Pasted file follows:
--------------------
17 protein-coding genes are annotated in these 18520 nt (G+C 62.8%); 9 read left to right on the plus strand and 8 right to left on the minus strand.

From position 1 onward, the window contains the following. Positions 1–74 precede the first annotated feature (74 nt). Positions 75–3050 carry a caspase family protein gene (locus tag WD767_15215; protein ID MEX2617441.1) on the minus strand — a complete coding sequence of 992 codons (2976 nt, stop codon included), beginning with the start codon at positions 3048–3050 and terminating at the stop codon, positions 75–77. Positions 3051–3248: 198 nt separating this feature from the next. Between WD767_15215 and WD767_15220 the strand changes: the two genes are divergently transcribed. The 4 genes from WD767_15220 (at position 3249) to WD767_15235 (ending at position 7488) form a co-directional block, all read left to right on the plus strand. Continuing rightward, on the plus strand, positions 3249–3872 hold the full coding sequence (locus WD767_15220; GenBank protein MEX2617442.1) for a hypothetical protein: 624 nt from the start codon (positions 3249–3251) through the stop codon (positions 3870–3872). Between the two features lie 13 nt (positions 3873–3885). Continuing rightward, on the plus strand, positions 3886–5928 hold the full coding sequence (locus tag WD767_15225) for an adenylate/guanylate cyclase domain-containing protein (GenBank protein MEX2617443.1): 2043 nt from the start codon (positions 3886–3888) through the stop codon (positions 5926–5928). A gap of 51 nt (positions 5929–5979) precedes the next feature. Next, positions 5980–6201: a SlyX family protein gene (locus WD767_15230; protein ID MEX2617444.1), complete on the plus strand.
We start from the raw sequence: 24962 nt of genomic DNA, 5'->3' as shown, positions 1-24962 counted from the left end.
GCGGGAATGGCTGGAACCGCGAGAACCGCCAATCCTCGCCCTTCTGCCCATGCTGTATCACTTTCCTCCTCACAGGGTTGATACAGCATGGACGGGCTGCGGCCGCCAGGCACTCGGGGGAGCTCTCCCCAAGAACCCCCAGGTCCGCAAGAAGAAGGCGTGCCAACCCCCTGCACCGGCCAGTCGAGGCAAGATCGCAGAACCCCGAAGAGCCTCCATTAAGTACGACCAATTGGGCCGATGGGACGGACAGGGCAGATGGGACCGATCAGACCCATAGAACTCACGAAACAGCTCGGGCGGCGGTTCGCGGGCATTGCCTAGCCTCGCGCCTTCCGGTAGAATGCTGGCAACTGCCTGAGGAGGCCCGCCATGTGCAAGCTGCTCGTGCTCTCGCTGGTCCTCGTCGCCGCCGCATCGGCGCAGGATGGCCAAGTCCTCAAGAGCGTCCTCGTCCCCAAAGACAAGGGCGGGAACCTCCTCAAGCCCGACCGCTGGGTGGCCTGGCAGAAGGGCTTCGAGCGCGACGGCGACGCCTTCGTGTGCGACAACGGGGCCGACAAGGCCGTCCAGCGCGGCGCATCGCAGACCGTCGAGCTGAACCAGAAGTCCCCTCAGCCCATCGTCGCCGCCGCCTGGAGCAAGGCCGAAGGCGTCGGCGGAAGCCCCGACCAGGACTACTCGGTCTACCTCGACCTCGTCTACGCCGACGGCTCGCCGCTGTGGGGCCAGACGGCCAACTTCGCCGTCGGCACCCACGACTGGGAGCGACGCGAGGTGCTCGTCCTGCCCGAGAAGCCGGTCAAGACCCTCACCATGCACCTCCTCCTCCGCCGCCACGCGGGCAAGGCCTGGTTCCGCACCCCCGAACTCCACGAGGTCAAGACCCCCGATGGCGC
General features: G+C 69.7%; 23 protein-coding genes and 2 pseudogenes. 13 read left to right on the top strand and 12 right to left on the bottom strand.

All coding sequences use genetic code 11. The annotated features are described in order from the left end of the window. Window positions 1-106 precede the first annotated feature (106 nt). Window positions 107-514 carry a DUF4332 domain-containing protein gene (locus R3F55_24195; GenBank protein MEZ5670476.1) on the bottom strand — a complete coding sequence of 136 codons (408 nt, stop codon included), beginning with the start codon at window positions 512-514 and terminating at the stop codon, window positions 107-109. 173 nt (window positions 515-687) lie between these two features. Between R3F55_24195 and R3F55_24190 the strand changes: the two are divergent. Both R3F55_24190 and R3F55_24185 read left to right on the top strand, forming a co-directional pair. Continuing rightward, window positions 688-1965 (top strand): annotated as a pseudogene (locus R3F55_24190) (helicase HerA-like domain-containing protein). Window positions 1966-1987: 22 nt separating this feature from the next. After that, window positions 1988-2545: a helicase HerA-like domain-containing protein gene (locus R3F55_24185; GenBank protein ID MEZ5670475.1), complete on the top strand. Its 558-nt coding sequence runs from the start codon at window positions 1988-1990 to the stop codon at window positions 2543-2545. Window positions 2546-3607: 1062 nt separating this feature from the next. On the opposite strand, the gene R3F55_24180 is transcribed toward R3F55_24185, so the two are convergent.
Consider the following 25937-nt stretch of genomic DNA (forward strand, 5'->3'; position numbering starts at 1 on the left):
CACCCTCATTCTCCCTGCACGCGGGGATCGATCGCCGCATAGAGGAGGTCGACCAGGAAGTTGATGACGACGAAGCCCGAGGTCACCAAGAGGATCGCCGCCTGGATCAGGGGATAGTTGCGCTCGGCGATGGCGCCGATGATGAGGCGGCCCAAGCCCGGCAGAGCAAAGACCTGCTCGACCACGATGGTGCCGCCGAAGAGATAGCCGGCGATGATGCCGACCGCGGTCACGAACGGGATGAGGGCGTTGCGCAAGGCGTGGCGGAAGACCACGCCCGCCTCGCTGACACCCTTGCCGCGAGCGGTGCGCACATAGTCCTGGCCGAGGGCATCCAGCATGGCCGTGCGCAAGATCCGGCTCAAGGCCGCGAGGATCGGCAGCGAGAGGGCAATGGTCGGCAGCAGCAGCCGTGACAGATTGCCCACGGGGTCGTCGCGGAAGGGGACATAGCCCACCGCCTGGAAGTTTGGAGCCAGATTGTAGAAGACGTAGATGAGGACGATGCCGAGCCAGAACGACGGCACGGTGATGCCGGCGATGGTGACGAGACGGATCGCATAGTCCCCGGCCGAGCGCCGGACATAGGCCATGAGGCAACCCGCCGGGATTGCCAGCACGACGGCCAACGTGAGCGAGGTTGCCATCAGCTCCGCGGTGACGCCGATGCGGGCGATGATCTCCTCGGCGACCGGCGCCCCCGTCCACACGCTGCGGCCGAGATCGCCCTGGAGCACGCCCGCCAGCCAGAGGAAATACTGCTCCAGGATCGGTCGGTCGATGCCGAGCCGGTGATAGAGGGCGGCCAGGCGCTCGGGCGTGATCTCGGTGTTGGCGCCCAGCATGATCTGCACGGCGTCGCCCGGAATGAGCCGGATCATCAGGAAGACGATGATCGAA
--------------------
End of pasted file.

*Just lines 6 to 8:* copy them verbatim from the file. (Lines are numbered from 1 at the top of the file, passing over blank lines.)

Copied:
All coding sequences use genetic code 11. The annotated features are described in order from the left end of the window. Window positions 1-106 precede the first annotated feature (106 nt). Window positions 107-514 carry a DUF4332 domain-containing protein gene (locus R3F55_24195; GenBank protein MEZ5670476.1) on the bottom strand — a complete coding sequence of 136 codons (408 nt, stop codon included), beginning with the start codon at window positions 512-514 and terminating at the stop codon, window positions 107-109. 173 nt (window positions 515-687) lie between these two features. Between R3F55_24195 and R3F55_24190 the strand changes: the two are divergent. Both R3F55_24190 and R3F55_24185 read left to right on the top strand, forming a co-directional pair. Continuing rightward, window positions 688-1965 (top strand): annotated as a pseudogene (locus R3F55_24190) (helicase HerA-like domain-containing protein). Window positions 1966-1987: 22 nt separating this feature from the next. After that, window positions 1988-2545: a helicase HerA-like domain-containing protein gene (locus R3F55_24185; GenBank protein ID MEZ5670475.1), complete on the top strand. Its 558-nt coding sequence runs from the start codon at window positions 1988-1990 to the stop codon at window positions 2543-2545. Window positions 2546-3607: 1062 nt separating this feature from the next. On the opposite strand, the gene R3F55_24180 is transcribed toward R3F55_24185, so the two are convergent.
Consider the following 25937-nt stretch of genomic DNA (forward strand, 5'->3'; position numbering starts at 1 on the left):
CACCCTCATTCTCCCTGCACGCGGGGATCGATCGCCGCATAGAGGAGGTCGACCAGGAAGTTGATGACGACGAAGCCCGAGGTCACCAAGAGGATCGCCGCCTGGATCAGGGGATAGTTGCGCTCGGCGATGGCGCCGATGATGAGGCGGCCCAAGCCCGGCAGAGCAAAGACCTGCTCGACCACGATGGTGCCGCCGAAGAGATAGCCGGCGATGATGCCGACCGCGGTCACGAACGGGATGAGGGCGTTGCGCAAGGCGTGGCGGAAGACCACGCCCGCCTCGCTGACACCCTTGCCGCGAGCGGTGCGCACATAGTCCTGGCCGAGGGCATCCAGCATGGCCGTGCGCAAGATCCGGCTCAAGGCCGCGAGGATCGGCAGCGAGAGGGCAATGGTCGGCAGCAGCAGCCGTGACAGATTGCCCACGGGGTCGTCGCGGAAGGGGACATAGCCCACCGCCTGGAAGTTTGGAGCCAGATTGTAGAAGACGTAGATGAGGACGATGCCGAGCCAGAACGACGGCACGGTGATGCCGGCGATGGTGACGAGACGGATCGCATAGTCCCCGGCCGAGCGCCGGACATAGGCCATGAGGCAACCCGCCGGGATTGCCAGCACGACGGCCAACGTGAGCGAGGTTGCCATCAGCTCCGCGGTGACGCCGATGCGGGCGATGATCTCCTCGGCGACCGGCGCCCCCGTCCACACGCTGCGGCCGAGATCGCCCTGGAGCACGCCCGCCAGCCAGAGGAAATACTGCTCCAGGATCGGTCGGTCGATGCCGAGCCGGTGATAGAGGGCGGCCAGGCGCTCGGGCGTGATCTCGGTGTTGGCGCCCAGCATGATCTGCACGGCGTCGCCCGGAATGAGCCGGATCATCAGGAAGACGATGATCGAA